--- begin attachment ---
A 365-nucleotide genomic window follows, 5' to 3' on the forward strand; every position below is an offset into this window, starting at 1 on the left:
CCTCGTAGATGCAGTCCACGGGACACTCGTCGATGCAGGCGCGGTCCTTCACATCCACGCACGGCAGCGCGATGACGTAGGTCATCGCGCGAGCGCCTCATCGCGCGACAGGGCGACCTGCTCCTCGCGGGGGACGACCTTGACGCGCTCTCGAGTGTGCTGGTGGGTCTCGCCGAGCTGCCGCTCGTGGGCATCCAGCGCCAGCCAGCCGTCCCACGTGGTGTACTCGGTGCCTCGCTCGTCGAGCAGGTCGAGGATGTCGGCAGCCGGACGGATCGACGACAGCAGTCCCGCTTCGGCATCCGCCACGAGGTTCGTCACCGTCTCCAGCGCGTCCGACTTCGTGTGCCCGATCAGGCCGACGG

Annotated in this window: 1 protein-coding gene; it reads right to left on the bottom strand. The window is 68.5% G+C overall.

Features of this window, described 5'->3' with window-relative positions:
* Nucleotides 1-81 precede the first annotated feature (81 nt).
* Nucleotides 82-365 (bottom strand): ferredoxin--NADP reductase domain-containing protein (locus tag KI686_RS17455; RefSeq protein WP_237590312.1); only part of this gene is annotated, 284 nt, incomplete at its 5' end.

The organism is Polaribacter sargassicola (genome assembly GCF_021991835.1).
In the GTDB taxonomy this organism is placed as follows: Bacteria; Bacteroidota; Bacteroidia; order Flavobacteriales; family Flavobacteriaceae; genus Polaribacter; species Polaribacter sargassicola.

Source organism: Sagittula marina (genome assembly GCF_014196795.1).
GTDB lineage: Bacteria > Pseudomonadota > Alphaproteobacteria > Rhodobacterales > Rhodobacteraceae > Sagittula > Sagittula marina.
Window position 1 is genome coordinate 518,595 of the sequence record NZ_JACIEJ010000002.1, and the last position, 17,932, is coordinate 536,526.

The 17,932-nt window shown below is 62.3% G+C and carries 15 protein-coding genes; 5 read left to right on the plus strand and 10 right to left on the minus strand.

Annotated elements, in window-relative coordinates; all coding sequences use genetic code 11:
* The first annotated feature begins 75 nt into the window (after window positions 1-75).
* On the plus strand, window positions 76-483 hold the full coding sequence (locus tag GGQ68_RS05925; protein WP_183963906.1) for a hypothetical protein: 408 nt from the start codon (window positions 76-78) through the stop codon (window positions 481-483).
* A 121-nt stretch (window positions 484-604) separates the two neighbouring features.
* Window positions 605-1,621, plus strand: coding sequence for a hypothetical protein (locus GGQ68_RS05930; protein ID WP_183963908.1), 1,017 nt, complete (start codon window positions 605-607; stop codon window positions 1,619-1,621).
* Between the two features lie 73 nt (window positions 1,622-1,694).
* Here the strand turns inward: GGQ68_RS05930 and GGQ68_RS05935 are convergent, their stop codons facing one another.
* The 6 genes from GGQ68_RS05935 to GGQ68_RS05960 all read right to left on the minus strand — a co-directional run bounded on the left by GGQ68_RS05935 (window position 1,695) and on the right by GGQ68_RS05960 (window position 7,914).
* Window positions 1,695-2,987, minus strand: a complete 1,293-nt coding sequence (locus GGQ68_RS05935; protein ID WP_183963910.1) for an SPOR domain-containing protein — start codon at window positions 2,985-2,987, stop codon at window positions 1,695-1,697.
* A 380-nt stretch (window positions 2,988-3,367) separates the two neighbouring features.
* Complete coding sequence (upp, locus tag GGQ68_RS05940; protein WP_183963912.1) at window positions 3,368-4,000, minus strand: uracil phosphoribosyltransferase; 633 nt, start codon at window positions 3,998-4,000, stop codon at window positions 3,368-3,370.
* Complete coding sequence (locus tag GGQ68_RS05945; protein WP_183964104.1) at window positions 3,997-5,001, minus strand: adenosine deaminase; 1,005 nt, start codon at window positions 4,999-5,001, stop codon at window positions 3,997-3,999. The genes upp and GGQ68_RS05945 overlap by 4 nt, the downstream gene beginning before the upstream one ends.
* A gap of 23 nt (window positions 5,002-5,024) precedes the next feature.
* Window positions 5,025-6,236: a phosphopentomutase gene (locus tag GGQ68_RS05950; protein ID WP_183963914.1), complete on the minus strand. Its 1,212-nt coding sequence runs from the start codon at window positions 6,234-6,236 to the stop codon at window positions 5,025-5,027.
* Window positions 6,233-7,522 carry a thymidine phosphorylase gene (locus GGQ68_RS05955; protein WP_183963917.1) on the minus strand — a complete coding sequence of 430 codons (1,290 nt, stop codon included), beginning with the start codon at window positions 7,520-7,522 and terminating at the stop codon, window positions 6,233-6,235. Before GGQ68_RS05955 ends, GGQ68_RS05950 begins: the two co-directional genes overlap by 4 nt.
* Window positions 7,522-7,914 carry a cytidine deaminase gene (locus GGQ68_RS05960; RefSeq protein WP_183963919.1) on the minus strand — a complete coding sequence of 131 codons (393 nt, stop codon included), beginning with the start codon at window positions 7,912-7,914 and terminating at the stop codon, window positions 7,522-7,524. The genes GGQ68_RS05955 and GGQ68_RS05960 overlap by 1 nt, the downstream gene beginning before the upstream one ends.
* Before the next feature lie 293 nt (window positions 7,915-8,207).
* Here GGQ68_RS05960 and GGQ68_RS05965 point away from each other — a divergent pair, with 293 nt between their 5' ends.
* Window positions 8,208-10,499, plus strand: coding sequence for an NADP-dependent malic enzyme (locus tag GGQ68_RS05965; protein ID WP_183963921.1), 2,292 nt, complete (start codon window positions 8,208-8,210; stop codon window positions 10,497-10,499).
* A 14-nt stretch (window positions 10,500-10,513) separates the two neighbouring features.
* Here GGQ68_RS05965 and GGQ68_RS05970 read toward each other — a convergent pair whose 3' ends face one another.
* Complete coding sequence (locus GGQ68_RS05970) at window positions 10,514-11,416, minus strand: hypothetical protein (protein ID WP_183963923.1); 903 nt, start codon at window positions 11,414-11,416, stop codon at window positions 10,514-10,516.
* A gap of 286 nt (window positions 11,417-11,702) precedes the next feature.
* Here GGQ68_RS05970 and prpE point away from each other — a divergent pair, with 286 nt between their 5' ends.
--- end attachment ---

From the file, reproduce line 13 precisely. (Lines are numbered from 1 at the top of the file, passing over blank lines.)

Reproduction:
Annotated elements, in window-relative coordinates; all coding sequences use genetic code 11: